Do Two Historic Matchups of Cuban and American Teams Signal a Softening of International Tensions?
From the Print Edition:
Ernest Hemingway, Jul/Aug 99
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At the end of the last century, when Cuba was still under the iron grip of Spain, Cubans were forced to accept a number of Spanish cultural traditions, such as soccer. It was against the backdrop of the 1898 revolution that baseball was introduced to the island.
Following the first game, Castro, who did not attend the second game, in Baltimore, held a private reception for the players and dignitaries involved with the series. That function had all the trappings of a political affair. Inside an ornate room in the government palace, Castro, dressed in a stylish blue suit and red tie, was flanked by his interpreter and Ray Miller, manager of the Orioles.
The economic difference between the two classes of players was underscored as they met Fidel, the Orioles players dressed in designer clothes and the Cubans wearing warm-ups. After the formal reception, everyone sat down to an elegant dinner where the Cuban president worked the room like any politician, walking from table to table and addressing dozens of American guests by name.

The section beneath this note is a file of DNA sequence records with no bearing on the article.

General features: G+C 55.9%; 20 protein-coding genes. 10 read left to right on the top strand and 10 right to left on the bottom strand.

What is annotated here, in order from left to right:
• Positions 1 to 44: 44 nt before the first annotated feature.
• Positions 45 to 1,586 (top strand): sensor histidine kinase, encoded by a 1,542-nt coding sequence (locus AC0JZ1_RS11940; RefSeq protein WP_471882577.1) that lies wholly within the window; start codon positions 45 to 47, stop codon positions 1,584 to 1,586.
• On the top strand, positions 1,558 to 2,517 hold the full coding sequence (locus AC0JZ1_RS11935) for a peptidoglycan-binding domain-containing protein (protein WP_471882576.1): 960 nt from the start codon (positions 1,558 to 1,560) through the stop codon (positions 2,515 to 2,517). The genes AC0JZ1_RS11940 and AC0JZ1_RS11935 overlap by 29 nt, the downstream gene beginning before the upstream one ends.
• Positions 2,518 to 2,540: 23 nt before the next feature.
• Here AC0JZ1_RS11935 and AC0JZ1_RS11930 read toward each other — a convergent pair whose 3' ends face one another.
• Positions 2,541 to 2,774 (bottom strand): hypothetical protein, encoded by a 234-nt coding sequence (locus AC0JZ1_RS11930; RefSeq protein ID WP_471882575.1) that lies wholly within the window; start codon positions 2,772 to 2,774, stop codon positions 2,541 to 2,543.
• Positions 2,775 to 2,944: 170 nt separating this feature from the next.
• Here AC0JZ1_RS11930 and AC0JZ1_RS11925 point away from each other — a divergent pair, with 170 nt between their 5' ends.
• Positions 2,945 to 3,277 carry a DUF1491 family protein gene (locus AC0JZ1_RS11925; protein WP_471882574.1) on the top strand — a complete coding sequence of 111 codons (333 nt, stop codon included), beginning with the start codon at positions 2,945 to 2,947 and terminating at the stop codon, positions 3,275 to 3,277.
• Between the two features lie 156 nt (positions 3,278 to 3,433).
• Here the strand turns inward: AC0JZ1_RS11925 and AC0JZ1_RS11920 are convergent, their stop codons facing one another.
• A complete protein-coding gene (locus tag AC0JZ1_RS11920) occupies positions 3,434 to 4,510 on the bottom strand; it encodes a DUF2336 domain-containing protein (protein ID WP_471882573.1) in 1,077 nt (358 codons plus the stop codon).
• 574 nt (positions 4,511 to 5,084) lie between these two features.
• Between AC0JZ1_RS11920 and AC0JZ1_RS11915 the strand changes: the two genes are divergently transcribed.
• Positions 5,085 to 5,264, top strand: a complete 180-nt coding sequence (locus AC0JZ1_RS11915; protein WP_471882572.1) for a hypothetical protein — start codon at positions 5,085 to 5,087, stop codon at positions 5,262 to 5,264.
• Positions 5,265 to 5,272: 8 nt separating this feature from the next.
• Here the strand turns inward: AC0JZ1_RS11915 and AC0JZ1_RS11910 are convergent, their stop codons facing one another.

At an ice cream parlor in Havana, a discussion about Cuba's future among common folk observed no such politesse and included views that would probably not please the Cuban government. One woman was asked about what the Cuban people think about the future. "They don't form a thought about the future," she said. "They are busy surviving in the present." Pressed about what would happen to Cuba when Fidel dies, she said she feared the worst since no one is in place to take over for Castro. An American visitor added that Fidel is the oil that keeps the machine of government going. "No," she said, "he is the machine."
Jim Daniels is a freelance writer based in Maine.
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